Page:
Boris Johnson 'was not partying' at lockdown leaving do, Shapps insists

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·Breaking News Editor, Yahoo News UK
·4-min read
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Grant Shapps has insisted Boris Johnson was not partying. (Sky News)
Grant Shapps has insisted Boris Johnson was not partying. (Sky News)

Boris Johnson was "not partying" in pictures of him raising a glass in Downing Street with colleagues just days after he ordered a national COVID-19 lockdown, a government minister has insisted.

Johnson is facing fresh accusations he lied to Parliament after ITV News published photographs of the gathering showing the prime minister surrounded by bottles of alcohol.

The images have prompted calls from a small number of Conservative MPs for the PM to resign, with Tory MP Roger Gale describing them to Yahoo News UK as "damning".

Transport secretary Grant Shapps told Sky News: “Was he down there partying? No, clearly not. He had gone by to raise a glass to a colleague who was leaving."

Pictured of Boris Johnson at a leaving do were obtained by ITV News. (ITV News)
Pictured of Boris Johnson at a leaving do were obtained by ITV News. (ITV News)

Asked if Johnson had misled parliament, Shapps replied: “I think probably what happened is he is at the end of a busy day. He walks down, he says cheers to somebody who has worked there and walks out and to him that is not a party.”

The images published by ITV News were taken at a gathering held for departing communications chief Lee Cain on 13 November 2020, just days after Johnson had ordered a second national lockdown in England.

Asked last December in the Commons whether there had been a party in No 10 on that date, the prime minister said “no” and added he was sure the rules were followed at all times.

Labour said there was now “no doubt” that Mr Johnson had “lied” to MPs.

Watch: What's the latest on Sue Gray's report into Partygate?

The Metropolitan Police is facing questions as to why Johnson was not fined in relation to the event when photographs showed him, drink in hand, alongside a table strewn with food and wine bottles.

There were at least eight other people in the room at a time when people were banned from social mixing, other than to meet one person outside. Gatherings were permitted at work, but only if they were "reasonably necessary" for work purposes.

It is known at least one individual has received a fixed penalty notice in relation to an event on that date, though it is not the prime minister.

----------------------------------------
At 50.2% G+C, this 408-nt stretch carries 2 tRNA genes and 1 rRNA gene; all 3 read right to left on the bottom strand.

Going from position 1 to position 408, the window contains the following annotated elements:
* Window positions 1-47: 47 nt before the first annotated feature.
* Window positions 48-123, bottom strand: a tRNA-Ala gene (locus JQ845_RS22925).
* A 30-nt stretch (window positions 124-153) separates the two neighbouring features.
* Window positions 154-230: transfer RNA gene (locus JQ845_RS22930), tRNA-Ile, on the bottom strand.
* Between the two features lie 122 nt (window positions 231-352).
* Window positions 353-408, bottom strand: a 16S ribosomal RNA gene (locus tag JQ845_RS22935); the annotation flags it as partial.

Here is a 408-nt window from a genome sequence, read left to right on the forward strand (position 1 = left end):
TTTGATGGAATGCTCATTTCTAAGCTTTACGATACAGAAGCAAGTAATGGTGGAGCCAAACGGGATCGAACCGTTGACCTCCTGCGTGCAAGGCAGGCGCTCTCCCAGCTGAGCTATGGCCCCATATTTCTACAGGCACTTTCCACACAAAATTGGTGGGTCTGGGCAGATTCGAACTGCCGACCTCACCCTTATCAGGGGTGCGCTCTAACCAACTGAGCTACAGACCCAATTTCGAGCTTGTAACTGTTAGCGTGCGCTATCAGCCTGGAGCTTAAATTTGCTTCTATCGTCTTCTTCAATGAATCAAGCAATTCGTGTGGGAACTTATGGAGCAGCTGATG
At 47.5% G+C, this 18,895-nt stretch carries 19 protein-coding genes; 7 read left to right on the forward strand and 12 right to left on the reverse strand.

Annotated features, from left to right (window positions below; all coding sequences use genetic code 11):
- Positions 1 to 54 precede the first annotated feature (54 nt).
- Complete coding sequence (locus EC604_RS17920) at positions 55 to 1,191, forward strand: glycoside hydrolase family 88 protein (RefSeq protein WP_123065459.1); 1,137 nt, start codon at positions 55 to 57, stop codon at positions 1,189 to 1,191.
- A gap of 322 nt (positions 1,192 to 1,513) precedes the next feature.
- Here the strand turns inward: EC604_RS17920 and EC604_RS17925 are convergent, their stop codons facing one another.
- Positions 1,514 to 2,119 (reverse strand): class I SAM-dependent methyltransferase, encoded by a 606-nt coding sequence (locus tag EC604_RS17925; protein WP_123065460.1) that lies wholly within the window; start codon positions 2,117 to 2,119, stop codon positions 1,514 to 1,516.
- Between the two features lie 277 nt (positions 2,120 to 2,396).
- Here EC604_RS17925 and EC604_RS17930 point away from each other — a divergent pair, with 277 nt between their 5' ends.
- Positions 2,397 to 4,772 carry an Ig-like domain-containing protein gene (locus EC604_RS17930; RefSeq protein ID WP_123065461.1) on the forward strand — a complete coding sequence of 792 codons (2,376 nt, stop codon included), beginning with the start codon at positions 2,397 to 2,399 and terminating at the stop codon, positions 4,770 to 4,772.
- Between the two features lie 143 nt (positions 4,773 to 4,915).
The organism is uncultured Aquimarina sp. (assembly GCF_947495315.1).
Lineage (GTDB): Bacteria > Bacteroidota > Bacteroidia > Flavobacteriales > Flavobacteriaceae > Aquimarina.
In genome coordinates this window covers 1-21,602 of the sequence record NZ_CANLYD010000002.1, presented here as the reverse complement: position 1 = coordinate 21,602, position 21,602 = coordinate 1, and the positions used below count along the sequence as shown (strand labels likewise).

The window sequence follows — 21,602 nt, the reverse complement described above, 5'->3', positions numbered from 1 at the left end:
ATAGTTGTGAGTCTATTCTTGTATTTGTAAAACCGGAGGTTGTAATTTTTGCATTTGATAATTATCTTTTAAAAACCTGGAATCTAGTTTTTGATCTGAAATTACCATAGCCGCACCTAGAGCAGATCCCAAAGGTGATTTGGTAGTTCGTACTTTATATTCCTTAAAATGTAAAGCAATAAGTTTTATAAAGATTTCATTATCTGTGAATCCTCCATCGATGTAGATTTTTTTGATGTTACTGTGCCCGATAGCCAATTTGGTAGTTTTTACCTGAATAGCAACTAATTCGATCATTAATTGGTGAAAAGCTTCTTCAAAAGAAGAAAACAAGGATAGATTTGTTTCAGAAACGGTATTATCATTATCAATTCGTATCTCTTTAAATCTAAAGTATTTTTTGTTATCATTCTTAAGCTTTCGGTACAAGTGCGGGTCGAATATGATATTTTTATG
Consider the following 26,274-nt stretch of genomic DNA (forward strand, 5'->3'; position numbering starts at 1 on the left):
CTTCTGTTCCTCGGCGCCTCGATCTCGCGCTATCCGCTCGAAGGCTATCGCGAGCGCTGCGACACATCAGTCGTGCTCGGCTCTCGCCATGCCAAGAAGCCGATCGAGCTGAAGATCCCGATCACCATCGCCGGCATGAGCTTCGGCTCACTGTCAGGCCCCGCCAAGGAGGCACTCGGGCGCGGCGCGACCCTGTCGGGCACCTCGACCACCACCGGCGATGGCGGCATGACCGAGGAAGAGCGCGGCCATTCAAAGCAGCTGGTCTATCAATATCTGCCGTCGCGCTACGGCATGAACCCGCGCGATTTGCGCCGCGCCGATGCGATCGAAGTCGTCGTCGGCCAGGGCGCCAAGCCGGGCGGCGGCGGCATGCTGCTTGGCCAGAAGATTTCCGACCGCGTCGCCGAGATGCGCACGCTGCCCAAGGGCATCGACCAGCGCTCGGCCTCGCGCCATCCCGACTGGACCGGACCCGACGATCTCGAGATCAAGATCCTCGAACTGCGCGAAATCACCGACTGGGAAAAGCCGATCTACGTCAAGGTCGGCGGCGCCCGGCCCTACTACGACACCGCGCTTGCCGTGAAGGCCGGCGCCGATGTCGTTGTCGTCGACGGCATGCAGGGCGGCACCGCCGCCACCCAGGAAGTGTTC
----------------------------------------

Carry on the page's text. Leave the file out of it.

The latest disclosures come as Sue Gray, the senior civil servant who investigated lockdown breaches in Whitehall, is preparing to publish her final report.

Downing Street is understood to believe it is probable it will receive the senior civil servant’s report on Wednesday.

Read more: Starmer: 'I was working late when beer picture was taken, no rules were broken'

Prime Minister Boris Johnson meets with President of Uruguay, Lacalle Pou, at 10 Downing Street, London, ahead of talks. Picture date: Monday May 23, 2022.
Supporters of the prime minister have been growing in confidence that he can survive calls for his resignation. (PA)

Supporters of the prime minister have been growing in confidence that he can survive calls for his resignation after receiving just one fine over a gathering at the Cabinet Office for his 56th birthday.

However, a small number of senior Tories have publicly called on their leader to go.

Scottish Tory leader Douglas Ross has demanded the prime minister explain himself.

"These images will rightly make people across the country very angry," Ross said.

"The prime minister must outline why he believes this behaviour was acceptable. To most, these pictures seem unjustifiable and wrong."

On Monday evening, senior Tory MP Steve Baker, who has already called for the PM's resignation, shared an image from the government's COVID campaign.

It reads: "Look her in the eyes and tell her you never bend the rules", followed by, "Stay home, protect the NHS, save lives".

When approached by Yahoo News UK, senior Conservative and Johnson critic Sir Roger Gale said: "Damning!"

Gale has also previously said Johnson should resign but, like Ross, withdrew his calls following Vladimir Putin's decision to invade Ukraine.

A fourth, Peter Aldous, said the situation was "unprecedented" and also called for Johnson to go.

There is still nervousness at Westminster that his position could come under renewed pressure if – as many expect – Gray is highly critical of the culture in No 10 and Whitehall which resulted in repeated violations of the rules.

The Times has reported Johnson suggested to Ms Gray that there was now no need for her to publish her report following the completion of the police investigation.

The paper quoted a Whitehall source as saying: “He asked her was there much point in doing it now that it’s all out there.”

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